Supreme Court Moves States Away from Mass Incarceration
The Supreme Court recently denied California’s petition to delay the federal three-judge panel’s order to reduce its prison population by an additional 9,600 prisoners by the end of 2013.
Last week, the Supreme Court denied California’s petition to delay the federal three-judge panel’s order to reduce its prison population by an additional 9,600 prisoners by the end of 2013. Punitive sentencing policies drove the state to exponentially large prison populations with little check from the Supreme Court, but thankfully it appears the Court is no longer willing to wait for the states to fix the problems on their own. This is a welcome and necessary development in the battle to reduce mass incarceration in the United States.
For decades, California has publicly struggled to manage its exploding prison population. Between 1980 and 2000, the state’s prison population increased from 22,000 inmates to 170,000 inmates. At the same time, California did not increase its prison capacity to match its growing prison population, creating systemically inadequate prison conditions.
Decades of civil rights litigation to correct inadequate prison conditions culminated in the 2011 Supreme Court’s decision in Brown v. Plata requiring the state to downsize its prison population to 137.5 percent of total capacity in two years. The Court’s decision required the Golden State to reduce its prison population by approximately 46,000 prisoners.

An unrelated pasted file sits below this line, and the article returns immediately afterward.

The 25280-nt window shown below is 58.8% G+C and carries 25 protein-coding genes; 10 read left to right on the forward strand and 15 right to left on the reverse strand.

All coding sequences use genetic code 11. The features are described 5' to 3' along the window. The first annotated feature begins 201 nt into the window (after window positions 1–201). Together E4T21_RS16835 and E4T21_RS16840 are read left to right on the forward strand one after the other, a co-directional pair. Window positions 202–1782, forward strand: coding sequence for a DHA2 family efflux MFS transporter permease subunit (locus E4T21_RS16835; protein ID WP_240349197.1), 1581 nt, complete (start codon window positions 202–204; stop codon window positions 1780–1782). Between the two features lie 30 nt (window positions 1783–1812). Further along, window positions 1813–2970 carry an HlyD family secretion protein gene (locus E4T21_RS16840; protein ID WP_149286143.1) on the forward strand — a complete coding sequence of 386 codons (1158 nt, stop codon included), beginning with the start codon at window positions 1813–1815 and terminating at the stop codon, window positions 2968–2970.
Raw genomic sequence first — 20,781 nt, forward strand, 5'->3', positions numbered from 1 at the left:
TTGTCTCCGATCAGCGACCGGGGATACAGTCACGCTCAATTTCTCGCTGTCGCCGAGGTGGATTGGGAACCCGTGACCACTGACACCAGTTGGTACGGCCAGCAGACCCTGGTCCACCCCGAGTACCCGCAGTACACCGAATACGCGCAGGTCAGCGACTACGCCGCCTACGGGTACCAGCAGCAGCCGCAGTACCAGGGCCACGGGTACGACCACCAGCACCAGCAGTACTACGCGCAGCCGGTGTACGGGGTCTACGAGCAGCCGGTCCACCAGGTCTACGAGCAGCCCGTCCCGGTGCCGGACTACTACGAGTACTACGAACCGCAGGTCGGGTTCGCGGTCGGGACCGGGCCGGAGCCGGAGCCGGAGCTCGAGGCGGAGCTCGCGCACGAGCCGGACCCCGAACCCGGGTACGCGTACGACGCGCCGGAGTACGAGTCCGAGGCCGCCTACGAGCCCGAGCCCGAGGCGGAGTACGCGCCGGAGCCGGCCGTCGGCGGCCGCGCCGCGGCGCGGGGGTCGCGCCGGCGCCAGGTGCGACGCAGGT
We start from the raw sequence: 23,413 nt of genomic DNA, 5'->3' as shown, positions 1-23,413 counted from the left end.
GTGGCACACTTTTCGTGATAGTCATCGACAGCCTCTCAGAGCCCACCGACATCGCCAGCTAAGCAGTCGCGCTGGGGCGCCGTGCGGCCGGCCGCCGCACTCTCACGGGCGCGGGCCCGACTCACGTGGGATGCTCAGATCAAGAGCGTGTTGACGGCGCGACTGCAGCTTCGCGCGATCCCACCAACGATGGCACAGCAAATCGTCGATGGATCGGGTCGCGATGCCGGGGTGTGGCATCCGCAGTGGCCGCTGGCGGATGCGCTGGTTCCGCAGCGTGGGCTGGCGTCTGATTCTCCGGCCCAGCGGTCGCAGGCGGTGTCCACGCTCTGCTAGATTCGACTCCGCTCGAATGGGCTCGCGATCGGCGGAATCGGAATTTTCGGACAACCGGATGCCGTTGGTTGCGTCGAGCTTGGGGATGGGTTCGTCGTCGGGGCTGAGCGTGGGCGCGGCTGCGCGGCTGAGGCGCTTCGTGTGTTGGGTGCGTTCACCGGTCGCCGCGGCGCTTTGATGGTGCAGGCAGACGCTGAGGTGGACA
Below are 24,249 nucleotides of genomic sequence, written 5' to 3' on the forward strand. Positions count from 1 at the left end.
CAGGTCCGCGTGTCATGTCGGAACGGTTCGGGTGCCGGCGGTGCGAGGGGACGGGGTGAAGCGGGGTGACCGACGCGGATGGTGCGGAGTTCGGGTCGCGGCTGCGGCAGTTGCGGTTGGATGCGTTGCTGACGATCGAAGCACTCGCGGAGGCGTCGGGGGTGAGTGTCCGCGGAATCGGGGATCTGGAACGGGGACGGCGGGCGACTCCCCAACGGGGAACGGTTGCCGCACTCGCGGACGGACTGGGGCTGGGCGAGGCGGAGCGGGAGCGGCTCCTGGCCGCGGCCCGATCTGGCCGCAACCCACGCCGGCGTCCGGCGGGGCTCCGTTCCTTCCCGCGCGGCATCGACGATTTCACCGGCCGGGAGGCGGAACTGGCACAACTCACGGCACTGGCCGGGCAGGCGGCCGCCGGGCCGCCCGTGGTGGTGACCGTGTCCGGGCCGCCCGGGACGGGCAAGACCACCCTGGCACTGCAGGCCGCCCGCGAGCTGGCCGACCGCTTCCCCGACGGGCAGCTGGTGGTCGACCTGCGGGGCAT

Despite significant reductions in California’s prison population since 2011— the state accounted for 51 percent of the nation’s reduction in total prison population in 2012 and 70 percent in 2011 — the state is still operating significantly overcapacity. Meanwhile, state lawmakers have become resistant to complying with the federal mandate.
In January 2013, Governor Jerry Brown declared that the state no longer had an overcrowding problem, despite its failure to meet the capacity requirements mandated by the courts. The state followed up with petitions to the federal panel and then to the Supreme Court seeking an end to federal oversight and attempting to block further mandates to reduce its prison population. The lower court rejected all motions, indicating that the reductions weren’t enough to satisfy constitutional requirements.
With the Supreme Court’s rejection of Governor Brown’s petition, the Justices again demonstrate that change is coming in the context of mass incarceration. Refusing to delay the order suggests that the Court may not consider California’s full appeal in the coming term. Moreover, this refusal signals that a decisive majority of the Court is willing to go beyond mere words to ensure revitalization of its Eighth Amendment jurisprudence concerning prison populations.